At this year's Olympics, a once-illegal technique might give Ryan Lochte the edge over his record-breaking teammate.
Four years ago, at the Beijing games, swimming found its biggest audience ever. According to Nielsen estimates, 4.7 billion people caught Olympics swimming coverage, which, every 30 seconds or so, cut to footage of phenom Michael Phelps, the man with the Midas touch, in or around the water cube. In America alone, 107 million watched the 4x100 freestyle relay. By comparison, 97 million tuned in to Super Bowl XLII. Not bad for a second-tier country club sport, long relegated to amateur status, a sport that, for all but ten days each Olympic cycle, fades into cultural obscurity (except, of course, in Australia).
The obvious credit goes to the Baltimore Bullet. Take away his historic medal haul and it seems doubtful that so many would have been so riveted by a form of locomotion evolution has deemed so obsolete. Still, as if to prove the rains-pours theory, Beijing brought other once-in-a-generation storylines: Eric Shanteau competing with cancer, Dara Torres medaling at the age of 41, and of course, the freakishly high tally of world records, brought on by bodysuits that have since been banned. With so many sub-plots to follow it's no surprise that a small technical development—a subtle flick of the feet called the Kitajima Kick—slipped under the radar. What is remarkable, however, is just how much this technique reduces drag and increases a swimmer's speed. In a sport where hundredths of a second separate first from fifth, the Kitajima Kick could decide the final bout between the best swimmer in the world and the best swimmer in history.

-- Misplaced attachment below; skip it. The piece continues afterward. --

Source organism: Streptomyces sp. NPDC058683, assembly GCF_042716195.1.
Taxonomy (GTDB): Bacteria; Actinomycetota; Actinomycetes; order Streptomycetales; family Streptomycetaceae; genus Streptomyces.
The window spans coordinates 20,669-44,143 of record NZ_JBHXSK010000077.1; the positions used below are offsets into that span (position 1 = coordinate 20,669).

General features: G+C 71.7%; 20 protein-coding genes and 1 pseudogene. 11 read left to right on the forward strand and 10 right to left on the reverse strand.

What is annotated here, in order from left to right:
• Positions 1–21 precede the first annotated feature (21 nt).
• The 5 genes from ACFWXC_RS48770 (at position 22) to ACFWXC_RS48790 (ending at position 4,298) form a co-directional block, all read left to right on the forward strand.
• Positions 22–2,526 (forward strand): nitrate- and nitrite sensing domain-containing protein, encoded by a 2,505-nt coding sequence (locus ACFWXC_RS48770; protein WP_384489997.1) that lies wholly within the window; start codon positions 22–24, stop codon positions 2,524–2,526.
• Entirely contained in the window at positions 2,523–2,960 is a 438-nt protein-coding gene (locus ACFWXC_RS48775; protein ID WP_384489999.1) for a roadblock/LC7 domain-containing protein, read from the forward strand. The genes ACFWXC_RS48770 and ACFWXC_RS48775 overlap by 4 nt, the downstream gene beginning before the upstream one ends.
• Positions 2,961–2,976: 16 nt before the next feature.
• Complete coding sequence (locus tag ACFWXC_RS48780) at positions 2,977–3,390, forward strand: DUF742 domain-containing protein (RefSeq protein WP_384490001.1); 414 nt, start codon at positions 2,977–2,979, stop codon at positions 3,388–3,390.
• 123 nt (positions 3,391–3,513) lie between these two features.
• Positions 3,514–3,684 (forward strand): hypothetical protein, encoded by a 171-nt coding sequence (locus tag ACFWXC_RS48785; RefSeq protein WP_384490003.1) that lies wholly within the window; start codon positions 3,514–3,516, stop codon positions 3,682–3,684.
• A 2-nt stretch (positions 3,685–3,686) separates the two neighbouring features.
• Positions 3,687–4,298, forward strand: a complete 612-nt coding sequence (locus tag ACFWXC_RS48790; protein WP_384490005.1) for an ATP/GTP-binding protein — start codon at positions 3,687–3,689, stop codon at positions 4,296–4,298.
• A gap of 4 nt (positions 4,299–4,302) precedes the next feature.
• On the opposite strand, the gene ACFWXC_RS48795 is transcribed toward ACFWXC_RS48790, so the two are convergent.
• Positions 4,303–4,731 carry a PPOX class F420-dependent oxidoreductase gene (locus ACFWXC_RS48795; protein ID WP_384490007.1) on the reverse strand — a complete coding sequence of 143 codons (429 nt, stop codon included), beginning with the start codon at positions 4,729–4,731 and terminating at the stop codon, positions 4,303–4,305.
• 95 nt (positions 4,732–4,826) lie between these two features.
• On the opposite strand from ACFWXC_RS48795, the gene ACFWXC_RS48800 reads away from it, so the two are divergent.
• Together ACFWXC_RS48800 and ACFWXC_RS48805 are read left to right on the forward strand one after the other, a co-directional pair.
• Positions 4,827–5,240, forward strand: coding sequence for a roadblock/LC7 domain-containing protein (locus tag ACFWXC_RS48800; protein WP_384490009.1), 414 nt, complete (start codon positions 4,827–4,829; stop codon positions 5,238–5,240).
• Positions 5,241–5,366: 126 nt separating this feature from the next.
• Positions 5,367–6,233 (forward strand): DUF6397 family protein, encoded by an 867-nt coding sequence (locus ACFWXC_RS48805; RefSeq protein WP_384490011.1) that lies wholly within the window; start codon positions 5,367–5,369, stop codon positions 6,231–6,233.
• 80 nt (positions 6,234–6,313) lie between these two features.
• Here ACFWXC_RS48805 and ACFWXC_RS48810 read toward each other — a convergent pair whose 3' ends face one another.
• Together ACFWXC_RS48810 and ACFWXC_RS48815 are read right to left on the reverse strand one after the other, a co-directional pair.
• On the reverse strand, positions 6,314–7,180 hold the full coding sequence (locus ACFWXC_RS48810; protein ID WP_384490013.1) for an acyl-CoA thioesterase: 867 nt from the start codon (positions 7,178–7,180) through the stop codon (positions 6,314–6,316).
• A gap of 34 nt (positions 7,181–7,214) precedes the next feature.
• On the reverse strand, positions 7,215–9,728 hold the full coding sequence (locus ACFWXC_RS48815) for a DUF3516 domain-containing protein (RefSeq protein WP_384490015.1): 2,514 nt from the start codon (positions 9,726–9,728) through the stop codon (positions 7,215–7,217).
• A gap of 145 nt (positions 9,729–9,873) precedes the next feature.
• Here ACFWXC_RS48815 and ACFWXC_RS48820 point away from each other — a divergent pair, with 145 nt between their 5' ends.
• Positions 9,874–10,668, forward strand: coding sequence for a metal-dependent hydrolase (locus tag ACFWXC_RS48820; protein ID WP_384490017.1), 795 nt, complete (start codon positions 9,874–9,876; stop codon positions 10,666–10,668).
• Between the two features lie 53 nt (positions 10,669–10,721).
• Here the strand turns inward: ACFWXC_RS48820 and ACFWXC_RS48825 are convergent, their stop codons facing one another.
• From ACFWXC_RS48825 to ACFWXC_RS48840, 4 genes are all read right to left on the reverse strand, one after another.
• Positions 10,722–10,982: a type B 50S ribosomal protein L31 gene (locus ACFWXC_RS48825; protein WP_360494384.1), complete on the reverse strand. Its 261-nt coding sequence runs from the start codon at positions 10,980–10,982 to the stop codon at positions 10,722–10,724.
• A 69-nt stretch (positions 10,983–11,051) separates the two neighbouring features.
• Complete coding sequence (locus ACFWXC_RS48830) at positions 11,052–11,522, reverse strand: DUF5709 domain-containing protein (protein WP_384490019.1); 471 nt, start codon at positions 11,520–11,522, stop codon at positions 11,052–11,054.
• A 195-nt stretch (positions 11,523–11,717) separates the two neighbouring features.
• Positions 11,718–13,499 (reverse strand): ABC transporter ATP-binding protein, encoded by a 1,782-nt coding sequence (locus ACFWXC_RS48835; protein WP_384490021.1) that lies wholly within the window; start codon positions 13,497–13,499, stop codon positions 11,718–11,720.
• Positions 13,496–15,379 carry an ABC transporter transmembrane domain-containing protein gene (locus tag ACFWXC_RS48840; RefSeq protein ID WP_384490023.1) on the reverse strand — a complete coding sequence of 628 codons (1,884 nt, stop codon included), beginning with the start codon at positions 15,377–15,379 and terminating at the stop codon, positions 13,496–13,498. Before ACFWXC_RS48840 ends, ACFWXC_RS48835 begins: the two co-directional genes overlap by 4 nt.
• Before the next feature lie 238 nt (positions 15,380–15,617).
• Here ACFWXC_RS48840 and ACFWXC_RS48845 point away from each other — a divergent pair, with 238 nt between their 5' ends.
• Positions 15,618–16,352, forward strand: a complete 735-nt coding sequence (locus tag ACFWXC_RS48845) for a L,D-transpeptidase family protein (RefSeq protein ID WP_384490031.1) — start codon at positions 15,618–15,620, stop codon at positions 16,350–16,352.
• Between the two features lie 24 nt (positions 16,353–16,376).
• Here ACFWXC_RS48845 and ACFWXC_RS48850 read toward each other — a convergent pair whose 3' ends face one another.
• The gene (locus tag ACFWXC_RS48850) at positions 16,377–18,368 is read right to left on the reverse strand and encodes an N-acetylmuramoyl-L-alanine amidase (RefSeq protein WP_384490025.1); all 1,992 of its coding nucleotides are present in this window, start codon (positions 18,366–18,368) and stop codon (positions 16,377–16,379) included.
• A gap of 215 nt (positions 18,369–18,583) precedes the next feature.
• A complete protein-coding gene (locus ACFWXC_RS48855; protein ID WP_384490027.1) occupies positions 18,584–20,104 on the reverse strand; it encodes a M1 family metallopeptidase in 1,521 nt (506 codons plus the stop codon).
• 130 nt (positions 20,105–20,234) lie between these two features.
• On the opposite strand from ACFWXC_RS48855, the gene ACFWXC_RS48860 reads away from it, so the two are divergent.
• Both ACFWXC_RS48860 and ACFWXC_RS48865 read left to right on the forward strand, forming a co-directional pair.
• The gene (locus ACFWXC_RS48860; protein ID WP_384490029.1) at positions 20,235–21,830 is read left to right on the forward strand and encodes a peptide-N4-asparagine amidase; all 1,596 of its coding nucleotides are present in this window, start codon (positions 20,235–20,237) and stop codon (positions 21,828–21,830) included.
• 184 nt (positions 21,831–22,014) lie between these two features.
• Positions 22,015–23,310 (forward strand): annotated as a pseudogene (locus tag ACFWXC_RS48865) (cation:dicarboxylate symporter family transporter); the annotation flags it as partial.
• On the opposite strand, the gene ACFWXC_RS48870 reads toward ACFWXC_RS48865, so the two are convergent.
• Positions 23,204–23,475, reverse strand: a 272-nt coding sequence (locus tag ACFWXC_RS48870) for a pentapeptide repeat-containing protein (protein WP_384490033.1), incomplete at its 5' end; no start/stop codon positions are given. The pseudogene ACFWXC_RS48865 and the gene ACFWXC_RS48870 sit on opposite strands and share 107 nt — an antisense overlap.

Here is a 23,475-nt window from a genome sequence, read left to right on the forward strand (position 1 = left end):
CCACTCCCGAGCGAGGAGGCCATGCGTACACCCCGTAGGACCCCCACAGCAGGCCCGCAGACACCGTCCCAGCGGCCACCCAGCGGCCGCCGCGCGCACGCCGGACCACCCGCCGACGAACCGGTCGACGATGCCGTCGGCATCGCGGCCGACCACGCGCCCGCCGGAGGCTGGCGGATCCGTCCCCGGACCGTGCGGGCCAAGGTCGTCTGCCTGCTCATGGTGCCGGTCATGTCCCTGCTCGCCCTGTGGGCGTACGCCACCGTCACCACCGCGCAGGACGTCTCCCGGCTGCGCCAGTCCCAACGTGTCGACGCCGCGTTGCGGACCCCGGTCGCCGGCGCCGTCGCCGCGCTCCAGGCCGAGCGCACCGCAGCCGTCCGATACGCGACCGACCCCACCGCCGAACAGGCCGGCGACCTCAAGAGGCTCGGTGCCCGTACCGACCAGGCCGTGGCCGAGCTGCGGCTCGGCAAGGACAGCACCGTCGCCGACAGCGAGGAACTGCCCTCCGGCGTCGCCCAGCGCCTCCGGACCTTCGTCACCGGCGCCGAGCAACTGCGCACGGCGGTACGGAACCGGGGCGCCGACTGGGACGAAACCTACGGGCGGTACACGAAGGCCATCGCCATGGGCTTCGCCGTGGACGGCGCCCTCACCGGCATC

IF YOU HAVEN'T HEARD of the rivalry between Ryan Lochte and Michael Phelps, then you should know that Lochte-Phelps is to swimming as Bird-Magic was to basketball, minus the ire. Which is to say that rivalry is a hyperbolic designation, since Phelps and Lochte are teammates. Despite personality differences (Phelps is guarded, Lochte is loose; Phelps favors golf in his downtime, Lochte takes to the longboard, Phelps exudes East coast intensity, Lochte, Florida punk) they share plenty in common. Both were born in the mid-'80s, both spent their childhoods in the pool, both were blessed with a powerhouse kick, both have matured into GQ gods, both favor the individual medley events, both own numerous world records, both are nearing the end of their biological competition clocks, and both stand to win multiple events in London. All of this translates to bankable hoopla. If Beijing was the biggest thing that ever happened to swimming, then London, thanks to Lochte-Phelps, might be a close second.